But here’s where things get downright laughable. You can instantaneously claim the game’s highest possible score (65,535 points) simply by pressing left on the D-pad at the start of your session. And that is that.

There is nothing more to CrazyBus. Though it’s understandable that someone would dabble with their novice programming skills just to see if they could make anything at all, it’s considerably less understandable that someone would then take such a test and actually self-release it. And how such an individual could imagine that the noise of CrazyBus constitutes music is dumbfounding.

Why was this released? And on the Sega Genesis in the mid-2000s, no less? There’s absolutely nothing to it as a game, its visuals are beyond ugly, and the noise that emanates from it is simply ungodly.

Even as an unlicensed title, why on Earth was CrazyBus ever released?

 

0

Deadly Towers Review

Few games are as unplayable as Deadly Towers. Though it was seen as a novel gaming experience back in 1987, retrospective looks have widely deemed it as the most frustrating game on the NES, and in some instances, the worst game on the console (and boy, is that saying something).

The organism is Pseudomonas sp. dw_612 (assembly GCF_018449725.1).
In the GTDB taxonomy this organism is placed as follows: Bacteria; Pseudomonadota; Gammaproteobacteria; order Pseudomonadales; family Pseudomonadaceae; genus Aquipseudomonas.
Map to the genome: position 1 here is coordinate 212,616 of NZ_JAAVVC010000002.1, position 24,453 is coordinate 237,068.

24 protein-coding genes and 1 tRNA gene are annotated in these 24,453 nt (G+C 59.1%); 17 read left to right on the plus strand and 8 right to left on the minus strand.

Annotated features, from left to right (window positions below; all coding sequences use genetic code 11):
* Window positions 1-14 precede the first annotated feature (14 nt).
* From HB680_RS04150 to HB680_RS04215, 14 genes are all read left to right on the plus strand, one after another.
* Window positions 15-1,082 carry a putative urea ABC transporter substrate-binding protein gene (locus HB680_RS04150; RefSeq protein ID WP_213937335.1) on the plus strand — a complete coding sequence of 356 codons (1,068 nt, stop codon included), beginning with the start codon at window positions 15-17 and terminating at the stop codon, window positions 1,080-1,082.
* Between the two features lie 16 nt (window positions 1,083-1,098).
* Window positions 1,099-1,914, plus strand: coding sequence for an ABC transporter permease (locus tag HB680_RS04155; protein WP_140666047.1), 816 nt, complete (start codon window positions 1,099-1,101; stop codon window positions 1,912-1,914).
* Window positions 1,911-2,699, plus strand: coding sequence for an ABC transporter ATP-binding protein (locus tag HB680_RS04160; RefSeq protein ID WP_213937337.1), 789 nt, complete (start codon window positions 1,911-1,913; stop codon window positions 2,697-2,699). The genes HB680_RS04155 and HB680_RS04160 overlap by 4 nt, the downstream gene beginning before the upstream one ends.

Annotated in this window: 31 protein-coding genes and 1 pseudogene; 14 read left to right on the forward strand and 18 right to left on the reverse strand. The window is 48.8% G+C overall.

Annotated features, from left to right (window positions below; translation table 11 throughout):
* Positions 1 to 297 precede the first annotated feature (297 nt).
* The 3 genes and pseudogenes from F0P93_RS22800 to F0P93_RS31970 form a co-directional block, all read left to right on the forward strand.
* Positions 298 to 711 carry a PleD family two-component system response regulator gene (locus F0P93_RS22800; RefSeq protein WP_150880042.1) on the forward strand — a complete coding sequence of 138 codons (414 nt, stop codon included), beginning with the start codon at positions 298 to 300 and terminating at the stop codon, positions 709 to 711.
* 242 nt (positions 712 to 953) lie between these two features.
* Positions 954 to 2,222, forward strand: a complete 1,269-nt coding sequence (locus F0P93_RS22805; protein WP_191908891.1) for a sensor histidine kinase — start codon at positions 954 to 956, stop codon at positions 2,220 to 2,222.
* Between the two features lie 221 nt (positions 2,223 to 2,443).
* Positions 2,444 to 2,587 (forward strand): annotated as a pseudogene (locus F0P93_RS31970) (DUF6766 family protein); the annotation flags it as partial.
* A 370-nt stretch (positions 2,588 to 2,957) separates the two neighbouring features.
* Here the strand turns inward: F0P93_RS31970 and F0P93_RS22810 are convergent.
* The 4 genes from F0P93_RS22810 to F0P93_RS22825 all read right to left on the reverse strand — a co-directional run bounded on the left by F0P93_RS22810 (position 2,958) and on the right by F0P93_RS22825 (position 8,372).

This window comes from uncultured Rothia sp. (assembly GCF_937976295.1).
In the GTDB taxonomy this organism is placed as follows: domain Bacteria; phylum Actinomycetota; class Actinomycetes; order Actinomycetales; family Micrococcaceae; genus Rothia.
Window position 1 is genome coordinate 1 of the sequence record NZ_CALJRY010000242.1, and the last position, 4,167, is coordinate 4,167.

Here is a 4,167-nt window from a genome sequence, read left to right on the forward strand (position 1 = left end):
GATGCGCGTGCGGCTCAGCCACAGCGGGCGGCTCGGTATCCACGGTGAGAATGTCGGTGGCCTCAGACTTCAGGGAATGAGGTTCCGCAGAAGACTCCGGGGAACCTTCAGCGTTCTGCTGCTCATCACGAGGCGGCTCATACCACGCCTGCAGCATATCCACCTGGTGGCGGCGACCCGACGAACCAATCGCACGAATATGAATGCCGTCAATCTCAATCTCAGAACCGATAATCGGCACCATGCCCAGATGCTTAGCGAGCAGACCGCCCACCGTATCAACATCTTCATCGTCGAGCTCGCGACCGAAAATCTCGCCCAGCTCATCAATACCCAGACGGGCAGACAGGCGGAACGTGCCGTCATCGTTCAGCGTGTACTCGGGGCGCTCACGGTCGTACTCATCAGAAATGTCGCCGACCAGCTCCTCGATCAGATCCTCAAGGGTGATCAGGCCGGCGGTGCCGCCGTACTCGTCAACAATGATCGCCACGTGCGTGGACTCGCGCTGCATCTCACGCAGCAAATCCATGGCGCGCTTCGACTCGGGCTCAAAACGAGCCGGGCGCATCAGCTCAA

Deadly Towers is supposedly an action RPG, with players taking control of a warrior prince who’s out to destroy in evil force within the titular Deadly Towers by burning the “Seven Bells” in a sacred flame.

Problems immediately arise as soon as players step foot in said towers. Our hero has little health, moves at a snail’s pace (while enemies can move across the screen in an instant), and his only means of attack is by throwing swords (which he has a limitless supply of), with only one sword able to be thrown at a time. You have to wait until a sword passes through the screen or hits an enemy before you can throw another.

“Gotta love those puke-green walls!”

One of the biggest issues with Deadly Towers is that it’s beyond confusing. The tower in which the game takes place is an absolute maze. And of course there’s no map to speak of, so you’re just going from one garish room to another, hoping you’re making some kind of progress. This is made all the worse by the fact that you often can’t tell what is and isn’t a doorway to another room. Sure, there are a lot of entrances/exists that look as such. But just as frequently you’ll be walking near what appears to be a wall, only for the game to suddenly load another room. Worse still, there are some entrances to rooms that are marked by what I can only describe as scratches at the bottom of the screen, with these same scratches also marking many bottomless pits that lead to instant death! If that isn’t a cheap and poorly thought-out trap, I don’t know what is.